|2007-07-06 - Braveheart Diego gets a helping hand in leg battle|
FOR most of us, a broken leg is a straightforward affair that can be sorted out quickly with a pot.
But not if you're a cuddly baby alpaca...
Staff at a Sheffield farm were presented with a whole new challenge when five-week-old fur-ball Braveheart Diego was found to have a hairline fracture in one of his front legs.
Elaine Sharp, who owns Mayfield Alpacas at Ringinglow said: "We had a problem with him at birth. Normally alpacas present with their face and two feet first but this one appeared with his face and only one foot. His left front leg was wrapped around his shoulder.
"When he was first born, you couldn't tell there was a problem with his leg but there must have been a slight fracture and, as he's grown, it's become more noticeable.
"He want lame about 10 days ago and we thought it was too much of a coincidence after what happened at birth so we brought in a vet and an X-ray revealed a broken leg, which is very rare in alpacas."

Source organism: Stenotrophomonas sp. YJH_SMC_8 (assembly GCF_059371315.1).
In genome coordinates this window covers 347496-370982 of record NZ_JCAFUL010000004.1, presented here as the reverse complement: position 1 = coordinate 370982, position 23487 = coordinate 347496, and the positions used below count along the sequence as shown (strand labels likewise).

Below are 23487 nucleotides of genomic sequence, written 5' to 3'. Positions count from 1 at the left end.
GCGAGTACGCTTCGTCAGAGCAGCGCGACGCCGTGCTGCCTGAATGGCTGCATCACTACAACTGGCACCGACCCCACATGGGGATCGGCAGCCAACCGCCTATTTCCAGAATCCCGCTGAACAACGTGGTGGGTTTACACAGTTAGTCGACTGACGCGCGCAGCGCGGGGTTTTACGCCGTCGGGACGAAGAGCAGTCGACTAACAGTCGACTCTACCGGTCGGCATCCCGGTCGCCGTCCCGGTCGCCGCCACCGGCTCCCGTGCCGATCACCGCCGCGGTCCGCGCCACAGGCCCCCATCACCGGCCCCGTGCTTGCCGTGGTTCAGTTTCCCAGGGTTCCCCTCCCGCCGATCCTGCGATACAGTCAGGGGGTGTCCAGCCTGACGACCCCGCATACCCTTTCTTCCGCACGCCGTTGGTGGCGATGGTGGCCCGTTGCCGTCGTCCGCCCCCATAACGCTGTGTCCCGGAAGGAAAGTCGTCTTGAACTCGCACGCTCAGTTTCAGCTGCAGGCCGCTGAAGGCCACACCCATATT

So rare, in fact, that a plaster cast was out of the question.
Elaine said: "It couldn't be put in a pot because he's growing so much, so we've made a splint for him and he seems fine with it. Hopefully it will help the leg to mend and he'll soon be fine. He might have to wear the splint for the next two to three weeks."
Mayfield Alpacas breeds Peruvian alpacas. In South America, Australia and New Zealand, alpacas are farmed for the quality of their fleece, which is highly durable and thermal yet finer than cashmere.
The UK is believed to have. between 6,000 and 10,000 alpacas but it would need to increase its herd 10-fold before it could begin to develop a sustainable fleece industry.
Mayfield Alpacas, based at Quicksaw Farm off Fulwood Lane, breeds and sells alpacas. A single female can command a price of up to £5,000 as alpacas are still Uncommon in the UK and import costs are high because of quarantine bills.
Article by Fiona Firth. Originally appeared in the Sheffield Star, 6/7/2007